Getting it out of the box took some effort seeing its unusual form factor but getting it set up was an absolute doddle as the wonderful lack of cabling means getting up it up and running simply requires you to plonk it down where you want it before hooking up, at most, two cables – one power cable to juice it and an optical digital audio output to your telly. After that, it’s simply a matter of downloading their companion app which walks you through the whole pairing process as it searches for nearby Sonos speakers and then hooks them up to your WI-Fi network and you’re essentially sorted with the ability to play tunes from your TV or wirelessly from any device.
To make sure that you enjoy optimum audio quality, the Playbase uses Sonos’ unique Trueplay tech that adjusts the acoustic performance of your Sonos speakers based on where they are emplaced in a room. This is done via an iPhone, iPad or iPod Touch with IOS 7 or higher with you walking about the room holding it to give the app an idea how sound bounces off around the immediate area around your Sonos speakers; this option is only available for iOS users though as they’ve demurred on making it available for Android on account of the sheer number and variation of devices running it out there. Theoretically, you could loan a mate’s iPhone to get this portion set up so it’s not that big a hurdle. There’s a marked difference with and without it so it’s well worth the trouble to persuade an associate with an iPhone to drop by so you can borrow their phone for a few minutes. Fortunately, once it’s done it’ll remember the settings unless you move the speakers.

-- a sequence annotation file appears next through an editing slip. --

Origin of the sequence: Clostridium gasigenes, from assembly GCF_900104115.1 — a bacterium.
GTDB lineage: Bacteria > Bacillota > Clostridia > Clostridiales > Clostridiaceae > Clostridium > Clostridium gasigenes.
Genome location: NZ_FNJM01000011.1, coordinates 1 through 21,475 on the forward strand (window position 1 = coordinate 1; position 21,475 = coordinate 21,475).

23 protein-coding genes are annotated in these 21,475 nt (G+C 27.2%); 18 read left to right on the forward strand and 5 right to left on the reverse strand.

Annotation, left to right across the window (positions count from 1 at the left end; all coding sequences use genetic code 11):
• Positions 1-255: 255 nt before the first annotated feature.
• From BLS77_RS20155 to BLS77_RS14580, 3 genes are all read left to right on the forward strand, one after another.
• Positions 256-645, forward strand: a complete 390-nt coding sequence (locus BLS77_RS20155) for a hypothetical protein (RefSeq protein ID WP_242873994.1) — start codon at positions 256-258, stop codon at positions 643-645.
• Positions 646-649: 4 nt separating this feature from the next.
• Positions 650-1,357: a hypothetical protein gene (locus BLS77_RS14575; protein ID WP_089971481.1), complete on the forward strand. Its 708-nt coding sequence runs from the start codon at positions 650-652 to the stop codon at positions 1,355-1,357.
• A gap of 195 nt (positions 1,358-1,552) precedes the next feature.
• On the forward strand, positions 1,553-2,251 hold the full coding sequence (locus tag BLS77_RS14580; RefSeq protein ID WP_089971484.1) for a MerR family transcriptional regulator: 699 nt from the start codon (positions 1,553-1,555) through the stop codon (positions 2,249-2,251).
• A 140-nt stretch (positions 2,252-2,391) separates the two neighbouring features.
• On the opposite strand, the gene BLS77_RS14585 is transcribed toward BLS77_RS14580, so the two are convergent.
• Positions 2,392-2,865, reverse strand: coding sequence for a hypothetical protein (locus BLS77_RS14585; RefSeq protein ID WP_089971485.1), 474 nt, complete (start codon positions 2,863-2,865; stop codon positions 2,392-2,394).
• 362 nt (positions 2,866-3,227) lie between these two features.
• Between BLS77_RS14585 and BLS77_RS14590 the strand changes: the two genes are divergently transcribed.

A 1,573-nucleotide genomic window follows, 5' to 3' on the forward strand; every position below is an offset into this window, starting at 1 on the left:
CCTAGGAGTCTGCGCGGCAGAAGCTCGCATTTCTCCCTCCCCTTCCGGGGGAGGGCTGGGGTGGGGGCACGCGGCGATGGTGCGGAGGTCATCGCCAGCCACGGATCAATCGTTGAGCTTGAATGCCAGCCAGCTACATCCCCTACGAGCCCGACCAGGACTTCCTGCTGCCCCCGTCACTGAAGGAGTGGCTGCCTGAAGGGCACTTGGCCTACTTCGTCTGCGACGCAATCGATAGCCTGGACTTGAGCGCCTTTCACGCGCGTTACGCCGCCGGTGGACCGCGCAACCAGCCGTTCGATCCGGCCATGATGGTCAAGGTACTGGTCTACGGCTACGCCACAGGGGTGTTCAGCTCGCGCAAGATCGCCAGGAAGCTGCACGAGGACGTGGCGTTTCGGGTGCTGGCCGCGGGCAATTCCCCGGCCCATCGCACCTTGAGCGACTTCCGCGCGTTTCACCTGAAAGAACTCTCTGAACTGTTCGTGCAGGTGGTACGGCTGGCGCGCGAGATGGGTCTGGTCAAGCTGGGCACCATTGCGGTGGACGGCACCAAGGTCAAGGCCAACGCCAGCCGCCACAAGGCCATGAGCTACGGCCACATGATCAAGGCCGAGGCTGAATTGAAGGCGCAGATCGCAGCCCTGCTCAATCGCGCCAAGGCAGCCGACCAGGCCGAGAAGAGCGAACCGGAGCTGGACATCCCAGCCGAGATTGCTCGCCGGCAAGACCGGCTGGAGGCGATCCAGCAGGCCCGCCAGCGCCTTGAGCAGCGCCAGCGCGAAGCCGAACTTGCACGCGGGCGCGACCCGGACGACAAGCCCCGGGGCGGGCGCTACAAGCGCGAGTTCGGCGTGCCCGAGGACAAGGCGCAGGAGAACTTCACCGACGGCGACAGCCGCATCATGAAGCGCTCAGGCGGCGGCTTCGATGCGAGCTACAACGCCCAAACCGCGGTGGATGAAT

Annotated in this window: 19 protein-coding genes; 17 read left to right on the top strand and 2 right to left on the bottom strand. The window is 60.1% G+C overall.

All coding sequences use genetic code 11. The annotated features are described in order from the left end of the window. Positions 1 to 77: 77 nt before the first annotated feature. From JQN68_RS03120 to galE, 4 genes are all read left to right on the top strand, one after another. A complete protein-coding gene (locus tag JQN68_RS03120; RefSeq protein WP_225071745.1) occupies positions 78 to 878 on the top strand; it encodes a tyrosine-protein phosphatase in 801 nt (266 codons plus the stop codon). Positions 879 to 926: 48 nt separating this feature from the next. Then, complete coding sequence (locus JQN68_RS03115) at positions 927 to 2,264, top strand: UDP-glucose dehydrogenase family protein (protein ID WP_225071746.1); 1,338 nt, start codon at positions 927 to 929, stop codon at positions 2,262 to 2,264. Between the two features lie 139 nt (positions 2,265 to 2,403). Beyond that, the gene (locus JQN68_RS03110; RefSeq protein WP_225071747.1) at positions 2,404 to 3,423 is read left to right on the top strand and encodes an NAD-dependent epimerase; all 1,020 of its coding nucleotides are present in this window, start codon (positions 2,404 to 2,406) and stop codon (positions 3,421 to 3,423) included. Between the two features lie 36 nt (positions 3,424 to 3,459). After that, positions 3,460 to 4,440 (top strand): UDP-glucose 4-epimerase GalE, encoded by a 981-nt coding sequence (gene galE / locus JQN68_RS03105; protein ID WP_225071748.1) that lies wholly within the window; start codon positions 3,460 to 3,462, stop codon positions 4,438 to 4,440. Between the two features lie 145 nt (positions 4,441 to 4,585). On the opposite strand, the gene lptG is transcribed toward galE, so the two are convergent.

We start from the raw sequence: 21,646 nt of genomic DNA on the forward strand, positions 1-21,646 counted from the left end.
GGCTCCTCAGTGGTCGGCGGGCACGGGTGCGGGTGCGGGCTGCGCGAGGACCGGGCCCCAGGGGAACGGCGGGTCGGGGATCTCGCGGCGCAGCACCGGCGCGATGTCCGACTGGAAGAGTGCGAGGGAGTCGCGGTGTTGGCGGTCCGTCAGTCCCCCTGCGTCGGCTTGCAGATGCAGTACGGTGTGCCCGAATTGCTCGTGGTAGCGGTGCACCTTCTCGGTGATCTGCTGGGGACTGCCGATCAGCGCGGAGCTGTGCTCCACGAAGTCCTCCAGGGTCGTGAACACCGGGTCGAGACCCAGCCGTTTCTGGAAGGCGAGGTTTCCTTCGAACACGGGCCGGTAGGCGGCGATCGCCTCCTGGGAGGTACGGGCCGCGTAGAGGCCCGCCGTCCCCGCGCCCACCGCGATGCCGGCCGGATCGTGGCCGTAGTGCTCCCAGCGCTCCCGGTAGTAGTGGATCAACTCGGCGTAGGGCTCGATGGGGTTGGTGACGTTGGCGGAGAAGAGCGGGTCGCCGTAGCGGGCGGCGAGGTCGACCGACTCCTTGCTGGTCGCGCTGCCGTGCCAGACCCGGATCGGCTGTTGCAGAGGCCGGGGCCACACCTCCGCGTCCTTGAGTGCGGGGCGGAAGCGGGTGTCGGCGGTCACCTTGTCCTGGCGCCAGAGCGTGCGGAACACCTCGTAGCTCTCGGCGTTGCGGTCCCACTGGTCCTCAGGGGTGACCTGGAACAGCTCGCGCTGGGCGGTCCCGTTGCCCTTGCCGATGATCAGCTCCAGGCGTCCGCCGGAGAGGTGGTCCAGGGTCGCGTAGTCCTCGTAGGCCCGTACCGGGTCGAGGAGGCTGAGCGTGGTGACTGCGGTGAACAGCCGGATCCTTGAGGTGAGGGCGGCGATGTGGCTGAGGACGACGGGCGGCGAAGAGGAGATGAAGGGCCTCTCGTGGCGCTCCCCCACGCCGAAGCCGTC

We plonked it right in the middle of a conventionally shaped (read – squarish) living room with an obligatory sofa in the middle and a coffee table in the centre and put the Playbase to work with a variety of movies on Bluray, streamed music and some console gaming too. We weren’t able to test it with a multi Sonos speaker setup but the Playbase was more than capable of handling things on its own for most users.
First off was a selection of Ramin Djawadi’s signature tracks including the Game of Thrones theme, his work on Pacific Rim and, of course, his sublime work on Westworld helmed by his cover of the Rolling Stones’ ‘Paint it Black’. Ramin’s version starts off with a sparse introduction, slowly layering on additional instruments to the track before hitting the crescendo. The Playbase handled the track like a champ with each instrument sounding distinct with Djawadi’s intricate work sounding exquisite to the ears. The bold, brassy and loud Pacific Rim theme sounded especially inspiring with the song’s rich percussion sections, guitar and trombones sounding amazing on the Playbase. We also field tested it with some of Joanna Wang’s vocal tracks ranging from some of her earliest work to her more experimental tracks of recent vintage and her deep, lustrous voice sounded rich and beautifully clean.